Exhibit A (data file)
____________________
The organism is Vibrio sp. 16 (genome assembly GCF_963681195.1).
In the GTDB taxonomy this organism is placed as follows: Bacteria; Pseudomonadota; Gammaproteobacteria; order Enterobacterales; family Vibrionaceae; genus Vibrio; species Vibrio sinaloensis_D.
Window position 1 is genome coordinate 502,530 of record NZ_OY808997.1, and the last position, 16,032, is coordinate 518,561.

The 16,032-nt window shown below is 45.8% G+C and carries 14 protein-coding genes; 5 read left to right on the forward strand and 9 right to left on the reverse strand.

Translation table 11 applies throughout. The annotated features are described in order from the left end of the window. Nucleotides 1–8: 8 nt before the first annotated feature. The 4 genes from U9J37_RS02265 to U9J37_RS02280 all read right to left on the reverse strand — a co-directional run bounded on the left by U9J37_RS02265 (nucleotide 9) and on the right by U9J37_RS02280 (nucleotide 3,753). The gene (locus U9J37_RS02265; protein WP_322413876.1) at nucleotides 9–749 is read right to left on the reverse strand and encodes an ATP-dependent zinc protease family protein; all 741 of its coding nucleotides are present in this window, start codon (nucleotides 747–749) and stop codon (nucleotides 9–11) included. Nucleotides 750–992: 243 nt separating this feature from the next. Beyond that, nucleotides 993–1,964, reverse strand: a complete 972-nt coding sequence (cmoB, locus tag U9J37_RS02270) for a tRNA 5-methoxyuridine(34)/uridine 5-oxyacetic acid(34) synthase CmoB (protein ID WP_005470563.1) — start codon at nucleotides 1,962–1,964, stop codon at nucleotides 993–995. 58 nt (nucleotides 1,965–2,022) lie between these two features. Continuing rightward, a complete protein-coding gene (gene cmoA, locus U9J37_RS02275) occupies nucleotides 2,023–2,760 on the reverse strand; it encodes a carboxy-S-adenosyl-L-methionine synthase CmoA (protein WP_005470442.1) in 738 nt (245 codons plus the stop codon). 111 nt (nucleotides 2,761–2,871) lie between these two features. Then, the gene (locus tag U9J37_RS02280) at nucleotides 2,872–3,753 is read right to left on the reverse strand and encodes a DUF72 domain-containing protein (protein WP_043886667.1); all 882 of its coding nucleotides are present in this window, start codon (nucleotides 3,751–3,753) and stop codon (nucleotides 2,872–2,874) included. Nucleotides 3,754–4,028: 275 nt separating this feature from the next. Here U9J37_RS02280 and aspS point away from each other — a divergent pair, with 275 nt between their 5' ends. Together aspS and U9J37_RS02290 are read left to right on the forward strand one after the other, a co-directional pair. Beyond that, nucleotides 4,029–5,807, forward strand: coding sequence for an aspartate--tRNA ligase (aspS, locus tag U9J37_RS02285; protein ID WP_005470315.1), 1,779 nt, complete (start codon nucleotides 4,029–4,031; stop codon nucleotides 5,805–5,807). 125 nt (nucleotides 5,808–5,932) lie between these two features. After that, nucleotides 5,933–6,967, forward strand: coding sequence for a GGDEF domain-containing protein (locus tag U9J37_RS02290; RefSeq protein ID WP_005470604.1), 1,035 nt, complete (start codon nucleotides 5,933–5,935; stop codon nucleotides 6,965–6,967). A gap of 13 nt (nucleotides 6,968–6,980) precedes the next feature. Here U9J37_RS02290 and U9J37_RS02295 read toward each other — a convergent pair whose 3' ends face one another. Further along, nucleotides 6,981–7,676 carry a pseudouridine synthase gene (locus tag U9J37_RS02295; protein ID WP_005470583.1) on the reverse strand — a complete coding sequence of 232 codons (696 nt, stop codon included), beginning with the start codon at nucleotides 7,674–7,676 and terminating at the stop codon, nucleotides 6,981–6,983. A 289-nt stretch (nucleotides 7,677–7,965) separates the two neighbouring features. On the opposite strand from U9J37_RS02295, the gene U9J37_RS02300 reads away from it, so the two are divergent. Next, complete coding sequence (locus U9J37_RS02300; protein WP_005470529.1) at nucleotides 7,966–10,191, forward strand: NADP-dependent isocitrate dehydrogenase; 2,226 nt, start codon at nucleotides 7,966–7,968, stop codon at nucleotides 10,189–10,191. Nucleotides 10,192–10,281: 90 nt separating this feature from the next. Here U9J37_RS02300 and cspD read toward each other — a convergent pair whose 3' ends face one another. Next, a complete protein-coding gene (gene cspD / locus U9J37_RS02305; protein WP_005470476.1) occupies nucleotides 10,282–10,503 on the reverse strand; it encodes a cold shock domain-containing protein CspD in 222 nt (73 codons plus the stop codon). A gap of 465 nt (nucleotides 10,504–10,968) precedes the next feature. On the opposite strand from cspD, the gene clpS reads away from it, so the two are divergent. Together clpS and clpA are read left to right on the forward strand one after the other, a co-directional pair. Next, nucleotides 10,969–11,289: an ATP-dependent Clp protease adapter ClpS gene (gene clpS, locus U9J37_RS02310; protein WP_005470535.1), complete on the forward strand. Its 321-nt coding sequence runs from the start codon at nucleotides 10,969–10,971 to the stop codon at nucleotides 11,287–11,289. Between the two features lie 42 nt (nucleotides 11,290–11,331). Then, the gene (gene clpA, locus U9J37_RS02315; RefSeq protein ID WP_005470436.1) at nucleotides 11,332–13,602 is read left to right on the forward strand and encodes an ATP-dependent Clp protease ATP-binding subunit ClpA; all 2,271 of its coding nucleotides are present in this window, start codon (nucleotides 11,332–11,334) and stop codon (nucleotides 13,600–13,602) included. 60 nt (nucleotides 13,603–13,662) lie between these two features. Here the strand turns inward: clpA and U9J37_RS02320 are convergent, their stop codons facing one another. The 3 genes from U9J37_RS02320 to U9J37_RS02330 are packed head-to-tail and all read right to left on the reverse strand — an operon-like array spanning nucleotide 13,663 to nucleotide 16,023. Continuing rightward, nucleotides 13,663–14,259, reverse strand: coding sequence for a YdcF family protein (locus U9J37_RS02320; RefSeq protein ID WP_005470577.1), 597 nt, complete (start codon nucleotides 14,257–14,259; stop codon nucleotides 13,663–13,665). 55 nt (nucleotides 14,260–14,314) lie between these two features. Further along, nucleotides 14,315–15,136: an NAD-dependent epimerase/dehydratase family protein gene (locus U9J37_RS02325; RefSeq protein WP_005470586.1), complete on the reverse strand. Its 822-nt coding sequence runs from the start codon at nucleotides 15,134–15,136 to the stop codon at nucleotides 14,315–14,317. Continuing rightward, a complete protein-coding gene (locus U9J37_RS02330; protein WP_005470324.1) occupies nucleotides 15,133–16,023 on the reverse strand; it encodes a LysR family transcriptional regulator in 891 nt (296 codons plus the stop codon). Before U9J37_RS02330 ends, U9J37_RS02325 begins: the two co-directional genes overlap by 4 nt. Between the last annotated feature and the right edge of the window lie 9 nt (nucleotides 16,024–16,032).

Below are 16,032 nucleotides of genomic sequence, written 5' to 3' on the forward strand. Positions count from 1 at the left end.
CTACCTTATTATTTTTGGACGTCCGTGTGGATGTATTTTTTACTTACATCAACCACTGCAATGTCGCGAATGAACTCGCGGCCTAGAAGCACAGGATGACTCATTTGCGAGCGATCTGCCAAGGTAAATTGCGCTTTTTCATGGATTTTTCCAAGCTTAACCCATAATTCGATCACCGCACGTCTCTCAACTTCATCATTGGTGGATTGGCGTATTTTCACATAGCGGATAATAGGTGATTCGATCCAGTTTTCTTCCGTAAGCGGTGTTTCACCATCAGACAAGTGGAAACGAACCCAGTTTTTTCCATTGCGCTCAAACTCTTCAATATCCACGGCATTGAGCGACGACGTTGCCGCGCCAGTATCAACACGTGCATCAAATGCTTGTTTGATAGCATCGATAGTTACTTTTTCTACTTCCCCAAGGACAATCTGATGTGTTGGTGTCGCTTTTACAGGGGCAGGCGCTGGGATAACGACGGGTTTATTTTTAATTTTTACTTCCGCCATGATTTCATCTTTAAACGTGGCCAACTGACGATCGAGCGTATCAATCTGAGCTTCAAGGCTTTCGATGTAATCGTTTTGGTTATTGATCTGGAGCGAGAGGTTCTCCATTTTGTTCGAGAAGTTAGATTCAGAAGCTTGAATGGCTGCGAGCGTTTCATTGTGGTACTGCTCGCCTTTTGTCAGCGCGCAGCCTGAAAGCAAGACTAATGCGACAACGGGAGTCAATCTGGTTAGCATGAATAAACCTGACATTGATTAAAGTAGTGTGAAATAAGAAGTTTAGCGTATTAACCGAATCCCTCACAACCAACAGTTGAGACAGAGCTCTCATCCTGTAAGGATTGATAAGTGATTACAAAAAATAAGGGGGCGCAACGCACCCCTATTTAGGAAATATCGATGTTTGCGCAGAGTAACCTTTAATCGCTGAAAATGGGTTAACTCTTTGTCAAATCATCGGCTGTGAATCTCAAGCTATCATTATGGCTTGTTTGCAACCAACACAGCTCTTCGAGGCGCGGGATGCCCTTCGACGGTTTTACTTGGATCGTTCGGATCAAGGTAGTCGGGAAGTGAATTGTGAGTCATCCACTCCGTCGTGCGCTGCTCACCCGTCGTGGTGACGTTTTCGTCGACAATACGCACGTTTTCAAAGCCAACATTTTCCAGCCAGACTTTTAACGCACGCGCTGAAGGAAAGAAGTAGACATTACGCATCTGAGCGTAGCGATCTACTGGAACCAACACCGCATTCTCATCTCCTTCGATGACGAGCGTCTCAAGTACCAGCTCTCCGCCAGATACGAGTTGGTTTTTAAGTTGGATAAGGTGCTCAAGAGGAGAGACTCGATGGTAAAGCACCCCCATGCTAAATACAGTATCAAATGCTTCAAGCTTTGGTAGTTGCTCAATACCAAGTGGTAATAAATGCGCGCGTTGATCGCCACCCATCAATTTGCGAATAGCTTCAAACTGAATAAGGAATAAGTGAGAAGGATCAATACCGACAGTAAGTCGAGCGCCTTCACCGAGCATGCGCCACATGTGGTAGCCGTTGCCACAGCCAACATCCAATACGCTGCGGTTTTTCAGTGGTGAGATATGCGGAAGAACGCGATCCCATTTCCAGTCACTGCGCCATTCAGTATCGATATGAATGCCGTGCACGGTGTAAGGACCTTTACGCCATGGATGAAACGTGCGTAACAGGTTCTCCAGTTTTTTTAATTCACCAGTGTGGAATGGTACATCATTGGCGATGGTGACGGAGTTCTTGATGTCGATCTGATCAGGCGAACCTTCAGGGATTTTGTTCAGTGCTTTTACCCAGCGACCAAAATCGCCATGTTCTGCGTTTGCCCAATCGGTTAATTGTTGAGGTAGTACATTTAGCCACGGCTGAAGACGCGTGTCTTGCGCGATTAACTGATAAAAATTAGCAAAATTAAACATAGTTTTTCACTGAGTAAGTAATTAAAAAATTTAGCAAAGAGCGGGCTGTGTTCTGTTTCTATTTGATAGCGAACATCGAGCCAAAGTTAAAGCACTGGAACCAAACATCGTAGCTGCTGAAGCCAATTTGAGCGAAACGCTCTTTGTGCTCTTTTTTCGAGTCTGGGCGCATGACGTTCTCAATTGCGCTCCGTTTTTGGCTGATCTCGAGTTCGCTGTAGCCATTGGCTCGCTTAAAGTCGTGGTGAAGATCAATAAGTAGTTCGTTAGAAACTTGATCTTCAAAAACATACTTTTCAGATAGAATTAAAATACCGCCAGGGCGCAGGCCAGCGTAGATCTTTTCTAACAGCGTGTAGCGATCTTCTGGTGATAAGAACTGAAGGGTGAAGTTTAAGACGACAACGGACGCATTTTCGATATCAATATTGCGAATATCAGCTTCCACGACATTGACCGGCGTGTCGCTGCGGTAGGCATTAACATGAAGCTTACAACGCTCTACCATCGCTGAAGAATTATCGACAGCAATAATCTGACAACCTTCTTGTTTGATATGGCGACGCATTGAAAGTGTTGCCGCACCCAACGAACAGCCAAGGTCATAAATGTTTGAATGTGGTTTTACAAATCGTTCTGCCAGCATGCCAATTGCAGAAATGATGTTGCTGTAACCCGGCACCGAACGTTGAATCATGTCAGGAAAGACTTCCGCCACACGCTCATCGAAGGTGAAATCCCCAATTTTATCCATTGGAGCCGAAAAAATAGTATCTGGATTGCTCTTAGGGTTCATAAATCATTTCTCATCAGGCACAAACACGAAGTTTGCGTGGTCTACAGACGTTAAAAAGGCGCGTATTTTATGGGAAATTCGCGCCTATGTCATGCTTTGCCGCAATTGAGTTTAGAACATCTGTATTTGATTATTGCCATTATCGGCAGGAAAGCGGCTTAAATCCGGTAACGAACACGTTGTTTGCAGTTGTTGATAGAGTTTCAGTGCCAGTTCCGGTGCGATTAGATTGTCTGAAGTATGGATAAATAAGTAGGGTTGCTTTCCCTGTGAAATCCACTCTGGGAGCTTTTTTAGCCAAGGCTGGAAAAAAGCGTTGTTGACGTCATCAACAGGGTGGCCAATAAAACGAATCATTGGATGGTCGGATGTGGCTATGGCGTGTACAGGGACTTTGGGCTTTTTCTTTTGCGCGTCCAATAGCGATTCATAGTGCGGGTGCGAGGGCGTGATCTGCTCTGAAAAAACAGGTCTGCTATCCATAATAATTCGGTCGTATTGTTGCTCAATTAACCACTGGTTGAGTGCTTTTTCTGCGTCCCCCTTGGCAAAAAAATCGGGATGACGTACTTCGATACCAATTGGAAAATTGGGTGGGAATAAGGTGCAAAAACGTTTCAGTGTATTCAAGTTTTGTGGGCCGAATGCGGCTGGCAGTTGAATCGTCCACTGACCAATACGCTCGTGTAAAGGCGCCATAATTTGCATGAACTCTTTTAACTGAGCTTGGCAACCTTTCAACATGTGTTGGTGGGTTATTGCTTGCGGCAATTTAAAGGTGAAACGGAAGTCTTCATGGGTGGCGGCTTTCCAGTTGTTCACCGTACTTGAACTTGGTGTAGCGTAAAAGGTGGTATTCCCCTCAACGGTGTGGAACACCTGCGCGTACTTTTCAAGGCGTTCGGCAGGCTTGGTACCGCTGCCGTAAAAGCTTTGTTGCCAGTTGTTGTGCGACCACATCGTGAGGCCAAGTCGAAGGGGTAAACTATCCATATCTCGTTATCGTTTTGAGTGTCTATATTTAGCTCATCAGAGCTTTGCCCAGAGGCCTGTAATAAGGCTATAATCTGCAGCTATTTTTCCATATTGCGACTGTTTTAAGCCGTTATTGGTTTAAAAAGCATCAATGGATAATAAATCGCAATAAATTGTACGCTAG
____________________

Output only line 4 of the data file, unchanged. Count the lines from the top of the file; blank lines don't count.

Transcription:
The 16,032-nt window shown below is 45.8% G+C and carries 14 protein-coding genes; 5 read left to right on the forward strand and 9 right to left on the reverse strand.